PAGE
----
WHO encourages women to take Covid-19 vaccines

WHO encourages women to take Covid-19 vaccines

World Health Organisation (WHO) has dismissed disinformation regarding the COVID-19 vaccine towards women’s fertility.

 WHO clarified that the vaccine does not cause infertility in women, neither does it affect a pregnant woman when after taking the dose.

“We are recommending [that] women who are pregnant or who want to get pregnant [should] get vaccinated because it [COVID] is risky for the fetus.  If a woman contracts COVID-19 it is very bad,” said the WHO COVID-19 Incident Manager in South Sudan Dr. Sacha Bootsma.

“You don’t want to have COVID-19 and be pregnant [and] that is why we are highly recommending [that],” Dr. Bootsma said.

She was responding to the persistent misperception that the COVID-19 vaccine can lead to infertility in women.

Bootsma said there is a piece of scientific evidence to show that there is absolutely no negative impact of the vaccine on pregnancy or fertility.

“There is a very negative impact from having COVID-19 and being pregnant on the baby and the mother,’’ she emphasized.

The plea from the WHO boss will add more persuasion after the country’s health officials called on women to be vaccinated.

For instance, on September 15, the Undersecretary in the Ministry of Health Dr. Victoria Anib Majur appealed to women to get their jabs of Johnson and Johnson.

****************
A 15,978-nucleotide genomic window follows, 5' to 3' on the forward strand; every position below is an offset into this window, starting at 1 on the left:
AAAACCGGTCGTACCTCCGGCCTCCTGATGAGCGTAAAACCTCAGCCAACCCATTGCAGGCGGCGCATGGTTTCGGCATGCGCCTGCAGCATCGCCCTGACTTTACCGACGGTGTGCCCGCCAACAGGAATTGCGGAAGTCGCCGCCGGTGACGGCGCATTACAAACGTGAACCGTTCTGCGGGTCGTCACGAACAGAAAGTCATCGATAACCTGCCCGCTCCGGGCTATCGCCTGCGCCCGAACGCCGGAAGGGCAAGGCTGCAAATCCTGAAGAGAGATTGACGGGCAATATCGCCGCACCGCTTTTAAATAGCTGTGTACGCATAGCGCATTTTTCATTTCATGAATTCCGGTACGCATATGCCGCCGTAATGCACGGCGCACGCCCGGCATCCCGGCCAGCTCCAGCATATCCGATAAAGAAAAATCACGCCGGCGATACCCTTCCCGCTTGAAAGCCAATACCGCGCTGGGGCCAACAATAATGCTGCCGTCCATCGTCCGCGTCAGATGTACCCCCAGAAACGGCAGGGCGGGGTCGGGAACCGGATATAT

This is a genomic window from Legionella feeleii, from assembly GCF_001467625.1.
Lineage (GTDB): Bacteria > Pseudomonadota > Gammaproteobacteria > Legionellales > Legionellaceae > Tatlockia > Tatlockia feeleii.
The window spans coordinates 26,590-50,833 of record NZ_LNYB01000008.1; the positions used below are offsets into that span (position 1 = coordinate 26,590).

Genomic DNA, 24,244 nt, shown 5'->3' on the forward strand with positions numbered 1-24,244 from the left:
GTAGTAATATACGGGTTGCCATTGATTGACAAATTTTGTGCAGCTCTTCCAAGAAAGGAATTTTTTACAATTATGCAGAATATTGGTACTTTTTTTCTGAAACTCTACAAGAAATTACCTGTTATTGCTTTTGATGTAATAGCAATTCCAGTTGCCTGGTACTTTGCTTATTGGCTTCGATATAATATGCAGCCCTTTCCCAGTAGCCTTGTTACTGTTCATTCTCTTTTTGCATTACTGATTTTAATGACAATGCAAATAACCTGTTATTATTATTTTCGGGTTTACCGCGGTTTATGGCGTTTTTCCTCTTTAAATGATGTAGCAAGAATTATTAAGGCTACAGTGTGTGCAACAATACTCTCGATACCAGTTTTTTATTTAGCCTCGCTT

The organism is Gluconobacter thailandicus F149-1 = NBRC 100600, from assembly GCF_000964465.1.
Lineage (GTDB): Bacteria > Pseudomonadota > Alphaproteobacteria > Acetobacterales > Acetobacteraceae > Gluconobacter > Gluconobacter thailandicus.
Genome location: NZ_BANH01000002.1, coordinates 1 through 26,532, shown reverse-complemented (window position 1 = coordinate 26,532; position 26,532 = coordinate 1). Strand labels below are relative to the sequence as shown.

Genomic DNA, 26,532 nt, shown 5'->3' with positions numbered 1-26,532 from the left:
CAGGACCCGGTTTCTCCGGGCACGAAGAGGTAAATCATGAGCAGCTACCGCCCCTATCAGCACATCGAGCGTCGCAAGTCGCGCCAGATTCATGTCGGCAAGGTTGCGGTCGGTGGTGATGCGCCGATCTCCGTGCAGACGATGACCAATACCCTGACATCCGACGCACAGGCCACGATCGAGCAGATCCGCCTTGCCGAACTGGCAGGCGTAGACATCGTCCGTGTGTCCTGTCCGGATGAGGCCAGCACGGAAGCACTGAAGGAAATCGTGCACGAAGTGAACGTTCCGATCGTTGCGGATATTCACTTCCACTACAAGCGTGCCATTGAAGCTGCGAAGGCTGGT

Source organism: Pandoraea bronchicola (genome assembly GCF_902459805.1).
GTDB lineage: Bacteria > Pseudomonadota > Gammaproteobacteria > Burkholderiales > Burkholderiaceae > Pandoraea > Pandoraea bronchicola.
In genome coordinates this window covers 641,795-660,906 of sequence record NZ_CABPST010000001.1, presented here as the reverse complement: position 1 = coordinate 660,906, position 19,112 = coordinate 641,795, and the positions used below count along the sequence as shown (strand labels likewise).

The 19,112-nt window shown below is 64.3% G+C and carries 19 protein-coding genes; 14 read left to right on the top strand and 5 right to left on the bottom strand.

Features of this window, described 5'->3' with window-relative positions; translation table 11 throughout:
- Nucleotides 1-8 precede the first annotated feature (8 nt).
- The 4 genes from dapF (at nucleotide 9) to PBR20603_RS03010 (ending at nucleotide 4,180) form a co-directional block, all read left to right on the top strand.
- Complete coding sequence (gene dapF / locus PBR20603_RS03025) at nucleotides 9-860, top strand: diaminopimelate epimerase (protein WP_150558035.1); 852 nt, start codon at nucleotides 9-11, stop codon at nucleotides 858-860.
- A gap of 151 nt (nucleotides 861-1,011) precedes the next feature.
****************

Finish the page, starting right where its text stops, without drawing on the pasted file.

She also dismissed the same perception among the women that vaccines could lead to infertility

“I want to encourage you not to listen to rumors out there that the vaccines cause infertility; the vaccines do not cause infertility,” she stressed.

Dr. Majur made the statement during the reception of the Johnson and Johnson COVID-19 vaccine at the Juba International Airport.

According to the Ministry of Health and the World Health Organisation (WHO), the current vaccination coverage in the country indicates the cumulative number of women vaccinated so far is 26.4 percent with the AstraZeneca vaccine.

WHO is urging the population to debunk the rumors about women’s infertility due to the vaccine saying it is fake news.

Another factor attributed to the low uptake of the vaccine by women is the possibility of being stopped by their husbands.

The Director for Prevention Health Services at the Ministry of Health Dr. John Rumunu lamented that so far the country is struggling with a 0.3 percent uptake rate after completing the two batches of the AstraZeneca vaccine.

“Females to males ratio of 1:3. Despite this, Johnson and Johnson are going to help the country improve the coverage with COVID-19 vaccines. So far we are struggling with the 0.3 percent after finishing the AstraZeneca,” he explained.

According to World Health Organisation, the world target for the COVID-19 vaccination is meant to be 10 percent, however, South Sudan stands at 0.3 percent even after completing the two batches of the AstraZeneca Vaccine.

“Hopefully after completing the Johnson and Johnson vaccination in South Sudan, we will have 1.7 percent of the population fully vaccinated against COVID-19 because it is a single dose,” Dr. Rumunu said.

“But again it will be far from the target of 30 percent from December,” he added.

South Sudan’s target for the September 30 is to get a 0.5 percent vaccinated population since COVID-19 was confirmed in the country.

At least 107,006 people were vaccinated of all the doses. 76,498 people were vaccinated in the first dose, and 30,508 people were vaccinated fully in the first and second batch of the AstraZeneca vaccine.